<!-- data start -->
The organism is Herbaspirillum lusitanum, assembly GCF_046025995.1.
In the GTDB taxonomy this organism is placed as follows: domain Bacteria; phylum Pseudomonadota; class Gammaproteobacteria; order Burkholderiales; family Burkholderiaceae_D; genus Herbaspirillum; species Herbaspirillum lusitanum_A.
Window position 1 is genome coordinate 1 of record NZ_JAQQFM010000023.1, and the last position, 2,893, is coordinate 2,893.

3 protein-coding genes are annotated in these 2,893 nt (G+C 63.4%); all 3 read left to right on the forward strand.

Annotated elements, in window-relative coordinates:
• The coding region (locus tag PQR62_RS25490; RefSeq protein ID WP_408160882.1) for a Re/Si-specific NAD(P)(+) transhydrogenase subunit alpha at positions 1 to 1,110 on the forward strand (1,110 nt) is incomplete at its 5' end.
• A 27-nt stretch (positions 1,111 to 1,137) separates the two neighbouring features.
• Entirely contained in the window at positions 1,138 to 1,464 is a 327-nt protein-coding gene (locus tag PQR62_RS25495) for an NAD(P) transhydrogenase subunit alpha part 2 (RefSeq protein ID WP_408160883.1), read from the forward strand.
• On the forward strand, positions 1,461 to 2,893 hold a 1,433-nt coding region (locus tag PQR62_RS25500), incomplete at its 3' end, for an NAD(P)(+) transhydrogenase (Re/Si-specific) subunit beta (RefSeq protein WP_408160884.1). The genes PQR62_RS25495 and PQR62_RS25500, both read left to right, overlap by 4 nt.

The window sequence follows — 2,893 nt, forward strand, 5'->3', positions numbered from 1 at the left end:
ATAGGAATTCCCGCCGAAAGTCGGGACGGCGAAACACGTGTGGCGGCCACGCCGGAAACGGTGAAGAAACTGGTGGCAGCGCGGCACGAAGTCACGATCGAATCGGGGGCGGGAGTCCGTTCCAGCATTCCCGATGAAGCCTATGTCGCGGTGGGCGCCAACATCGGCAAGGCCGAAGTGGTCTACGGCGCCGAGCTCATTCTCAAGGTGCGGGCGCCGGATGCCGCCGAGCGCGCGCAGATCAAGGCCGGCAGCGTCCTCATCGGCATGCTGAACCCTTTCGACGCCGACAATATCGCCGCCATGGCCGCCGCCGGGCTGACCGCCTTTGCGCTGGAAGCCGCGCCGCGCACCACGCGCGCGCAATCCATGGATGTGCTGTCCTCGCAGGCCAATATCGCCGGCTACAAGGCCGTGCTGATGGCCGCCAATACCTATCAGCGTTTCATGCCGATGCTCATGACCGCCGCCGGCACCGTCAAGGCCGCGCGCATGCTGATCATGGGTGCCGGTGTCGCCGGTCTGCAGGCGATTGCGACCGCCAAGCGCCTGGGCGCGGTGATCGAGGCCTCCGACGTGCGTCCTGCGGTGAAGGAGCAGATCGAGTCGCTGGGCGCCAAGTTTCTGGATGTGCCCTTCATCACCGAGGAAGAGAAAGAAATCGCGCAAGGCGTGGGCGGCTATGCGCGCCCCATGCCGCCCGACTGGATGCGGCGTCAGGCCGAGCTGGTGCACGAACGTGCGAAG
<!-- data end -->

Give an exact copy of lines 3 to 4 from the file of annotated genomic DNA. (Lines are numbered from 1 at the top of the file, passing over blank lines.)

Window position 1 is genome coordinate 1 of record NZ_JAQQFM010000023.1, and the last position, 2,893, is coordinate 2,893.

3 protein-coding genes are annotated in these 2,893 nt (G+C 63.4%); all 3 read left to right on the forward strand.